Amber Butchart: fashion rebel

Amber Butchart. Photography Leonie Morse

Amber Butchart. Photography Leonie Morse

Some people make you feel as though you’re just not trying. Take fashion historian Amber Butchart. Writer and broadcaster, Associate Lecturer at the London College of Fashion, one half of DJ collaboration, the Broken Hearts, former head buyer of Beyond Retro; somehow, she has found time to put together Fashion Miscellany: An Elegant Collection of Stories, Quotations, Tips and Trivia from the World of Style, out February 3rd. A second book, about nautical style, is scheduled for next year.

BJ:Fashion Miscellany – fun to write?
AB:Yes, you’re darting about from one thing to another. I could write down stuff I already knew but research other things as well.

BJ: Now you’re writing about nautical style?
AB: The book covers lots of areas but all through the filter of nautical style. It’s a more traditional research process, looking at sources, at trends historically, at the reasons why trends catch on at certain points in history.

BJ: Why nautical?
AB: I’ve always been interested in nautical style. I grew up by the sea and I’ve always loved that aesthetic. When I did my MA at LCF, it was the subject of my dissertation.

BJ: It’s a recurring trend in spring collections …
AB: That’s why I was surprised there wasn’t a book out there already. It’s like military. Some seasons it’s stronger than others but it’s a perennial. You get pieces like the Breton top, which is a classic in the way a little black dress is a classic. It’s interesting tracking the development of those items.

BJ: Why the continued interest?
AB: In this country, we have a big love for the ‘holiday by the sea’ aesthetic. The sea has been so important for the history and economics of this country. Plus, you have lots of different things going on. With the naval look, there’s military styling, braids, gold embroidery. With the sailor collar, you’re playing into the idea of the seaside holiday. The sailor is a real trope of masculinity and the fashion world loves playing with those ideas.

BJ: You describe yourself as a fashion theorist. What is fashion theory?
AB: It’s interdisciplinary. It’s got aspects of art history in it, of material culture, of curation and museum studies, of sociology, even geography. But essentially, it’s investigating why people choose to wear what they do at different points in history.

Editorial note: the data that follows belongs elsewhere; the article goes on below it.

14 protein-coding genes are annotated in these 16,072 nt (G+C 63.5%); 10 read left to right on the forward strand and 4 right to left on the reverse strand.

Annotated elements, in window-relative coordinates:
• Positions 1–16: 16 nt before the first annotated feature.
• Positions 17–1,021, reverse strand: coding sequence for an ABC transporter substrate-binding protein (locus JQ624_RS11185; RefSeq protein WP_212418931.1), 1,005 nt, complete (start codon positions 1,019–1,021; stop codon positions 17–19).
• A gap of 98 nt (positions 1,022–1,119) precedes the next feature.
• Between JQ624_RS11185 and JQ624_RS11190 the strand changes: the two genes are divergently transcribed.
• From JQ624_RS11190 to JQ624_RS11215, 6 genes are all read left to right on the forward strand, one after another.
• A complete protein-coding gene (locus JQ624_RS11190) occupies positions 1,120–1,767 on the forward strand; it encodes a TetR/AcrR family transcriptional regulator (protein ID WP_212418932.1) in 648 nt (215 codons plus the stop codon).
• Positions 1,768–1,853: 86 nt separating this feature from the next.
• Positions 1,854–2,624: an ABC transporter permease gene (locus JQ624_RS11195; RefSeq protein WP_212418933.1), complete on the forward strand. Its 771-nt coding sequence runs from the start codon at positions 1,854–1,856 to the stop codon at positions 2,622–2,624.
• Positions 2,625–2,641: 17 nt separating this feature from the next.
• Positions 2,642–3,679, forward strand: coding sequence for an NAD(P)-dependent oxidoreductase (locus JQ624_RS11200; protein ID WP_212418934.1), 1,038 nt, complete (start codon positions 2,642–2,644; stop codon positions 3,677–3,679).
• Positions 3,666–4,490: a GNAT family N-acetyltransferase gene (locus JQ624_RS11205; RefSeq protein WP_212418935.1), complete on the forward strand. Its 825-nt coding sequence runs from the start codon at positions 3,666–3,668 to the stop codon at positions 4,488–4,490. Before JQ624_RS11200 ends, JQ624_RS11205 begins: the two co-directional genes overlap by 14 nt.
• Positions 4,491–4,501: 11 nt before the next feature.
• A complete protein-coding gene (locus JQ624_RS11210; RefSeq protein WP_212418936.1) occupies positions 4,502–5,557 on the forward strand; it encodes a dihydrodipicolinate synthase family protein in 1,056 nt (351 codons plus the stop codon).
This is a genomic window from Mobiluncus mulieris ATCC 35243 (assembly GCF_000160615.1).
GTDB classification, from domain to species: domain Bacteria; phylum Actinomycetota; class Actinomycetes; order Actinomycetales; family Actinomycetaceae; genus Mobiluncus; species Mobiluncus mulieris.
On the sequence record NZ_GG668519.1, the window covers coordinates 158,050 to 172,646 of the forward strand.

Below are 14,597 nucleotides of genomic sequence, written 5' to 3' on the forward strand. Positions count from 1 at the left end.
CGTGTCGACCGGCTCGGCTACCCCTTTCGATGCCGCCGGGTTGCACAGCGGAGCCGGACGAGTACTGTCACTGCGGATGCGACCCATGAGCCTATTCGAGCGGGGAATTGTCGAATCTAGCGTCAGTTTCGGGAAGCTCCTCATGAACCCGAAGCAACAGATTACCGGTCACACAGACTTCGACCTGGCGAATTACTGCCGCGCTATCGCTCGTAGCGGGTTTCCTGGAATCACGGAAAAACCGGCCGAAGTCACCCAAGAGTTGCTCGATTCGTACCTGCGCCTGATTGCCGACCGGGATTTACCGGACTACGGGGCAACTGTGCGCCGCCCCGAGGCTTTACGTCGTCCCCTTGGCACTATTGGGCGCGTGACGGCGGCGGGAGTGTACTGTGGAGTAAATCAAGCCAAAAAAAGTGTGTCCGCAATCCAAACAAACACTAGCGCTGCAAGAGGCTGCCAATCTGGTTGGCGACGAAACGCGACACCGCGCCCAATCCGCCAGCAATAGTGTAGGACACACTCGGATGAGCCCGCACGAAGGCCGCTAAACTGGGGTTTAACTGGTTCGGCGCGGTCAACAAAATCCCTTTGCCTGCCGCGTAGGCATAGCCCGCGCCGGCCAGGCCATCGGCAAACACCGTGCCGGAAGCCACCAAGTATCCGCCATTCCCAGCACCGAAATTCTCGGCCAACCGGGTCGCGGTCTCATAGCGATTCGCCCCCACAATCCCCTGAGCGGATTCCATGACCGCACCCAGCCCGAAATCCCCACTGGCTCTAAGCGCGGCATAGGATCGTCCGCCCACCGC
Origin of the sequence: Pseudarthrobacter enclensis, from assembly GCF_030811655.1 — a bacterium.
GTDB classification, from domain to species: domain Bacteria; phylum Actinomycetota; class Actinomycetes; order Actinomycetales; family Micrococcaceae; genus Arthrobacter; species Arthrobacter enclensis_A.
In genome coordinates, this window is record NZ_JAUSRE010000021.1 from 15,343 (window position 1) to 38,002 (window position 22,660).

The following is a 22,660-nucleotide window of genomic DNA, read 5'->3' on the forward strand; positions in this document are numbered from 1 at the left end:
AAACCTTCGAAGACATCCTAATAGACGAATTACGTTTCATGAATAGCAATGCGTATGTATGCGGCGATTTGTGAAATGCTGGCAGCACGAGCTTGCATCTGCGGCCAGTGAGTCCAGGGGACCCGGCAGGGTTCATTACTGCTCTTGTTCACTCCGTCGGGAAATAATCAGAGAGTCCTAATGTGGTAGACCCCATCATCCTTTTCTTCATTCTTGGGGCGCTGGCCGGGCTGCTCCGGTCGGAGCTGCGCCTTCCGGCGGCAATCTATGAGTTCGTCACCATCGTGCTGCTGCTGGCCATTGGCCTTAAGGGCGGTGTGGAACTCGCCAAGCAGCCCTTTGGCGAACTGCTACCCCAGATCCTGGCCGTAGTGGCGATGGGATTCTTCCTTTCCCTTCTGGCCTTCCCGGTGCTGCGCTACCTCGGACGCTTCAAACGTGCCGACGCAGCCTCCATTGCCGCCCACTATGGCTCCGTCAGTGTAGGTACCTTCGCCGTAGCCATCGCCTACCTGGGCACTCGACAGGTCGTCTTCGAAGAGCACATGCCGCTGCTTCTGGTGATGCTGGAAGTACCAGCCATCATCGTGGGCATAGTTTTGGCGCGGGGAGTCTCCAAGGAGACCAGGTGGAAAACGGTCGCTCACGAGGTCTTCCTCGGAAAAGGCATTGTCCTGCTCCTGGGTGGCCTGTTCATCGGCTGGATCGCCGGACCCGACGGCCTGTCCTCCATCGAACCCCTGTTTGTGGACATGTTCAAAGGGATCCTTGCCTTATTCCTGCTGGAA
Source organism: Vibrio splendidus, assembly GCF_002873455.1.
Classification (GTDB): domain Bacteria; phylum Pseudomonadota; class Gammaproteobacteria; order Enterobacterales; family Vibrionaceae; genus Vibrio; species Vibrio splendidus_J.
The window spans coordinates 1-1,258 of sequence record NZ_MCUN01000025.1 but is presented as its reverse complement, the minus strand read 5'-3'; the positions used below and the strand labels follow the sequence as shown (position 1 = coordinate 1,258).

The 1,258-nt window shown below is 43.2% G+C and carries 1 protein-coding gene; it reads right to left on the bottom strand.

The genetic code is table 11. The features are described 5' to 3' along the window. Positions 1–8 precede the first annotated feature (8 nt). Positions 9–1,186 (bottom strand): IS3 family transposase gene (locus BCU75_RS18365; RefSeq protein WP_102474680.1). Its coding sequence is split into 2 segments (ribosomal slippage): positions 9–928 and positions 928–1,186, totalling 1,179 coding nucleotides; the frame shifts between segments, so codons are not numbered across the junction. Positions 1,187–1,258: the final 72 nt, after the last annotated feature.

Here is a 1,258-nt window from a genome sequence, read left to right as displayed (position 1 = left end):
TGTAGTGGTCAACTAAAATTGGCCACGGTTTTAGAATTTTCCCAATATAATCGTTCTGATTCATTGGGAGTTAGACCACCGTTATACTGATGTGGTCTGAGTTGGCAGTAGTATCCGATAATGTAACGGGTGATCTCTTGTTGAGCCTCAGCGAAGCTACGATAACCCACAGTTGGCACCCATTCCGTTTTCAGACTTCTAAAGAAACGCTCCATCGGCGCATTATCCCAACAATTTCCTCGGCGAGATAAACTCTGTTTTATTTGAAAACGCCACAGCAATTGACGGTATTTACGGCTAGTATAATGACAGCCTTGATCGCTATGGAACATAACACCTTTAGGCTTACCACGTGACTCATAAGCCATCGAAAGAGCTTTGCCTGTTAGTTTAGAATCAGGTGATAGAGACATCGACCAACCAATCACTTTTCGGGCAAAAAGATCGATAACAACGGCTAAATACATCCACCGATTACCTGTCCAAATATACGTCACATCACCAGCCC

BJ: Does it enhance your experience of fashion?
AB: When I do catwalk reviews, I’m always interested in inspiration and influences, what’s been drawn on to arrive at that specific garment. From the designer’s perspective, it’s important they have that background so they can reference moments from fashion history, even if they want to deconstruct them. For a consumer, it’s not that relevant. Not everyone needs that set of references.

BJ: Dressing up is important to you?
AB: I love to put together an outfit showing references through my clothing. This dress I’m wearing now, for example, reminds me of Russian constructivists. I can imagine someone wearing this on a Soviet poster with a megaphone and amazing typography so I team it with a Russian-ish shawl. The way you create a narrative through fashion editorial, it’s the same kind of idea.

BJ: Have you always been into fashion?
AB: I’ve always really enjoy playing with clothes. I’ve always loved old clothes, always gone to jumble sales and charity shops. But I wasn’t interested in fashion. In fact, I was quite anti the idea of fashion as a dictatorial system. After working at Beyond Retro, I got more interested in trends; seeing how old clothes get re-purposed in contemporary fashion got me interested in the world of fashion itself. Then I did the MA in History and Culture of Fashion at the London College of Fashion and that was it.

Quite anti-fashion: Amber Butchart dresses up. Photography Anthony Lycett

Quite anti-fashion: Amber Butchart dresses up. Photography Anthony Lycett

BJ: Do you participate in fashion?
AB: At the moment, there are so many trends, there’s something for everyone. When I was a teenager, I’d specifically not get something if I thought it was in fashion. I’m not like that any more. If I see something I like, I’ll get it – if I can afford it – regardless of who else is wearing it.

BJ: What do you love about old clothes?
AB: When fast fashion didn’t exist, when things had to be done by hand, you had a greater quality of workmanship. And I like the patina of older garments. It feeds into my interest in history.

Clothing is so visceral. You wear it on your body and it can tell you so much about the people who wore it. Sometimes, you know the stories behind a piece. I bought a two piece glittery suit from a vintage shop in Toronto which had been owned by a pianist showgirl in the sixties. Knowing that adds something to the outfit.

BJ: Do you have favourite shops?